A little more than two weeks ago, elections took place in Nicaragua in which the Sandinista Front for National Liberation won an unprecedented 62.46 percent of the national vote. Throughout the past year, Cid-Gallup, the Gallup institutional affiliate in Central America, and M&R Consultants, an independent private polling firm, had repeatedly predicted a decisive win for Daniel Ortega. As the year progressed, the poll margin lead held by Ortega became wider and reached 53 percent (with the closest opposition candidate holding 19 percent of the vote) of the vote two weeks prior to the elections, according to Cid-Gallup.
In an interview on channel 12 in Nicaragua, Vania Soza, project director for Cid-Gallup polling, affirmed that
“In our polls in the past year, voter intentionality has been for the candidate of FSLN…we consider that we hit it on the bulls eye with our polling results. It’s worth mentioning that we—in all the countries where Cid Gallup exists—have nailed it in terms of presidential elections.”
Speaking about polling results prior to the elections in a post-election interview, Raúl Obregón, general manager of M&R Consultants, said:
“For us, as polling consultants, this election has been the least stressful, I’m talking about numbers here, not about political issues…for example, in September of 2010, we got 44 percent [for Ortega]; then, in December of the same year, we got 46 percent; by April [of 2011] we were getting around 50 percent…by mid-year we had 56 percent, and later, in the last [poll] we did in October, [Ortega] was at 58 percent. What does this mean? That voter intentionality was showing a tendency toward the candidacy of Daniel Ortega.”
Despite the seemingly overwhelming support the FSLN garnered for these elections, the opposition parties repeatedly made claims of fraud and threats of post-election violence even before the elections occurred. Interestingly, denunciations of fraud flew in the face of an electoral system that had last been reformed and approved by past governments in which the FSLN was not in executive power and did not have a legislative majority.
Prior to the elections, the Supreme Electoral Council of Nicaragua (CSE), a separate branch of the government that oversees the electoral process and whose members are elected by a minimum 60 percent vote in the National Assembly, permitted the OAS, the European Union, and the Council of Electoral Experts of Latin America (CEELA), among others, to accompany and monitor the electoral process during and after the elections, which took place Nov. 6.
The agreement to accompany the elections, which was highly criticized in the media as restrictive, actually received praise by the OAS Secretary Insulza. In a Sept. 28 OAS press release, Insulza affirmed that “we have not a single limitation and the agreements signed yesterday with Foreign Minister Samuel Santos and with the President of the CSE, Roberto Rivas, are exactly the same as all those we have signed in all countries where we have observed elections when we have been invited by their respective governments”.
Of the three main monitoring groups, the OAS and the EU accompaniment teams were the most critical of the electoral process. Among the most cited criticisms that both monitoring groups made were: 1) that there was a double standard used in the accreditation of the different political parties and/or that the CSE was late in delivering accreditation materials to the Independent Liberal Party (PLI). 2) That the CSE curtailed the rights of the national observer organizations by negating their accreditation to monitor elections. 3) That the CSE did not resolve issues with regard to the adequate distribution of voter-identity cards, “whose distribution has been left, in many cases, in the hands of the FSLN”.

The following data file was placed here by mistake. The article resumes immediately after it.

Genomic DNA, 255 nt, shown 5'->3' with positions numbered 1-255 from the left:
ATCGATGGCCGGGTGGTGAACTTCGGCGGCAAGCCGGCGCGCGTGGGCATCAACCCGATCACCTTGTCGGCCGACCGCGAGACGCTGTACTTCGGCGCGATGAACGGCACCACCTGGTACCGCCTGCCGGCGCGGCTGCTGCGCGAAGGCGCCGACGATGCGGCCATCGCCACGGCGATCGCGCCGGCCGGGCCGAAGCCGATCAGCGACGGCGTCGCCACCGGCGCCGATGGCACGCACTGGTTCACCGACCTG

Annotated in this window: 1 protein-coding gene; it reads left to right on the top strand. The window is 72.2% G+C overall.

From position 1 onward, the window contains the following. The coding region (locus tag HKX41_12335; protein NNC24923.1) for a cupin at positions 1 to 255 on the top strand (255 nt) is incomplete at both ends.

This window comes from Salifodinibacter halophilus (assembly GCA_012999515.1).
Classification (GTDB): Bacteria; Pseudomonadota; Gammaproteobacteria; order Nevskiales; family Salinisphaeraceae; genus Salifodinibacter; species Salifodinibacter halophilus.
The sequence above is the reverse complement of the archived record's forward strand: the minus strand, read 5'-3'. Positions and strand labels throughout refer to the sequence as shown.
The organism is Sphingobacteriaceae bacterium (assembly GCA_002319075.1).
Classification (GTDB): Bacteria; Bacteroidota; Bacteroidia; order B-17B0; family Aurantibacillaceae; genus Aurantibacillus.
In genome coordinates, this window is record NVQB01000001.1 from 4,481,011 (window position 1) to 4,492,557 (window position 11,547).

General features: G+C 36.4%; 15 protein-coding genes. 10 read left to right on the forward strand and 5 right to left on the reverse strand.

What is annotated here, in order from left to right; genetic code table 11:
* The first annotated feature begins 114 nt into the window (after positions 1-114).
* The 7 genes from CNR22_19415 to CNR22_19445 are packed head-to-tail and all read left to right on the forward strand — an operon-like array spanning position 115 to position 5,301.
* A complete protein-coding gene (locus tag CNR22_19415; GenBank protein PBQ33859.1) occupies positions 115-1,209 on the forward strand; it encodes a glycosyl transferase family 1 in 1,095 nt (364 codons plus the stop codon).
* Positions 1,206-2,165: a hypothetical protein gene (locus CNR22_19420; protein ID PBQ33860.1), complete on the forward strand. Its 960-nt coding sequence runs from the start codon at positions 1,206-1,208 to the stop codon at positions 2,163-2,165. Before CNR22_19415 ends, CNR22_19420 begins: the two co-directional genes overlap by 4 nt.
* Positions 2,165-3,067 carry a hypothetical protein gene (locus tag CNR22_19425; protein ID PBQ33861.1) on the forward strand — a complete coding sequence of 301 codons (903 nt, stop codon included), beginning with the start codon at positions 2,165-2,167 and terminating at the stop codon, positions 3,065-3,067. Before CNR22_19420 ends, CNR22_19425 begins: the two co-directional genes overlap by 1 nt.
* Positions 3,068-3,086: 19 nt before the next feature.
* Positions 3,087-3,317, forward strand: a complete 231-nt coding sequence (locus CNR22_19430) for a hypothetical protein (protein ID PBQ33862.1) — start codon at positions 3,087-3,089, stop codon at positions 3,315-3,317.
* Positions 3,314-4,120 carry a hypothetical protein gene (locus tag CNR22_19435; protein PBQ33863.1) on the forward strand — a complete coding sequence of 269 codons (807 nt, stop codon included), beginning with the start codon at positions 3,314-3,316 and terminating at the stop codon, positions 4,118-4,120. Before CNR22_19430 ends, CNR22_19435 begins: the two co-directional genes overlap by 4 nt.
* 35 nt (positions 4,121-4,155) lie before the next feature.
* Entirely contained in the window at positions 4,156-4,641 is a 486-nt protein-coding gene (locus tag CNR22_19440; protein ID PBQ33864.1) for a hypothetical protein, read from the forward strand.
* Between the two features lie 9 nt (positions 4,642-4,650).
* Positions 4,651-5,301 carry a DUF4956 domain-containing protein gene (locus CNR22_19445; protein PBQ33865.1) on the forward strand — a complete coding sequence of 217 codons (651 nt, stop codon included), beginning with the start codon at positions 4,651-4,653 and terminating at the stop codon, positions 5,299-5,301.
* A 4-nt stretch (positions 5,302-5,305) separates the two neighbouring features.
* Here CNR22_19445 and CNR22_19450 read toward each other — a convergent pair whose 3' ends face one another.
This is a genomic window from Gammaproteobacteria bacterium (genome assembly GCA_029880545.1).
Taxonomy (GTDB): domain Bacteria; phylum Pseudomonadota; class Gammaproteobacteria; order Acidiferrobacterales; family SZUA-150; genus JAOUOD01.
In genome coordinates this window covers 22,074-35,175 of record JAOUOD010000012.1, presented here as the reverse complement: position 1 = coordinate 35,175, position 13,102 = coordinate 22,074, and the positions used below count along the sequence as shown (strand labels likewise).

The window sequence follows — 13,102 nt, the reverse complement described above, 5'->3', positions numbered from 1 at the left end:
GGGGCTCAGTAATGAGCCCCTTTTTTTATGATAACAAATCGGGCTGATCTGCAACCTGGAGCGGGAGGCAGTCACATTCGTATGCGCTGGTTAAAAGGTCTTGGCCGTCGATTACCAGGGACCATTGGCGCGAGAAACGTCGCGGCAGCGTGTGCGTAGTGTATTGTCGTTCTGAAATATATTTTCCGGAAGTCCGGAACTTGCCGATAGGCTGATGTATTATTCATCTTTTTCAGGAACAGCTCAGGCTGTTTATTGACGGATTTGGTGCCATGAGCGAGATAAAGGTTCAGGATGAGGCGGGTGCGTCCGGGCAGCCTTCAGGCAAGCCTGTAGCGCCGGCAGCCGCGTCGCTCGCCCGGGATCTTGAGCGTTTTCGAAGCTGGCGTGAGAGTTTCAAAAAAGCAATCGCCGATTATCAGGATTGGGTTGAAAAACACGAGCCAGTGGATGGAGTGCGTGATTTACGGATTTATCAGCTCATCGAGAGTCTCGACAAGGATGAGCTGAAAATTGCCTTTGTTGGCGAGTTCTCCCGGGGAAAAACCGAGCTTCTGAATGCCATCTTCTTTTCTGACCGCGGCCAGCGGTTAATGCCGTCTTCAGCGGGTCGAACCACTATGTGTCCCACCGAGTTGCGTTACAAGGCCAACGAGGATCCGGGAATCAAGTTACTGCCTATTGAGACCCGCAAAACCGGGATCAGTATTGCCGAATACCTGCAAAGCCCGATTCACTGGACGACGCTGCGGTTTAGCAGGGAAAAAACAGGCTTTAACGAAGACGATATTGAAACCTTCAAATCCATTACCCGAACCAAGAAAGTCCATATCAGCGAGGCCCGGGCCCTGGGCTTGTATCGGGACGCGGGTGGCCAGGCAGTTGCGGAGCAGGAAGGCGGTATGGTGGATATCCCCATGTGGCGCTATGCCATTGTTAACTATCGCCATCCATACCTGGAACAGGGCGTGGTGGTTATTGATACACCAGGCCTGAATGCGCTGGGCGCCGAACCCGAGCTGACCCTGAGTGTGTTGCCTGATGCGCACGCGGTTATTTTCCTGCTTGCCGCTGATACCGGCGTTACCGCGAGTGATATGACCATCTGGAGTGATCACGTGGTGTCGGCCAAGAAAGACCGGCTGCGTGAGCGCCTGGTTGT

In regard to the first point concerning accreditation, the CSE had accredited, weeks in advance (electoral law mandates at least 10 days before the elections), all legally requested party representatives for voting centers. However, two days before the elections were to take place, the PLI party requested that the CSE replace around 9,500 party representative credentials.
The PLI party representatives argued that many of the credentials they received beforehand contained errors related to names and national identification numbers, which would have disqualified their representatives from monitoring and approving voter tally sheets at voting centers. This claim is dubious on two counts: the first being that none of the other parties participating in the elections requested a massive number of credential replacements (even though there might have been some errors in the production of the credentials). Secondly, if it were actually the case that 9,500 credentials contained errors, then the PLI could have brought this to the attention of the CSE much earlier, and not two days before the elections, when the deadline for these kinds of request had already passed.
In the end, the CSE did deliver on the PLI request for credential replacements. However, the PLI, accompanied by EU and OAS mission representatives, took this opportunity to make it appear as though the CSE was delivering their credentials late in the process. They condemned the electoral process and the elections, claiming, without any evidence, that the system was rigged against them.
But what the events demonstrate is that the PLI attempted to thwart the electoral process by intentionally clogging the CSE with massive bureaucratic requests so that it could then claim that they had not been permitted to have representatives at voting centers. Meanwhile, the OAS and the EU missions both enabled the PLI’s destabilizing tactics. In terms of electoral observation, what this incident demonstrates is the inability of the OAS and EU observation mission representatives to be impartial in documenting and accompanying the Nicaraguan electoral process.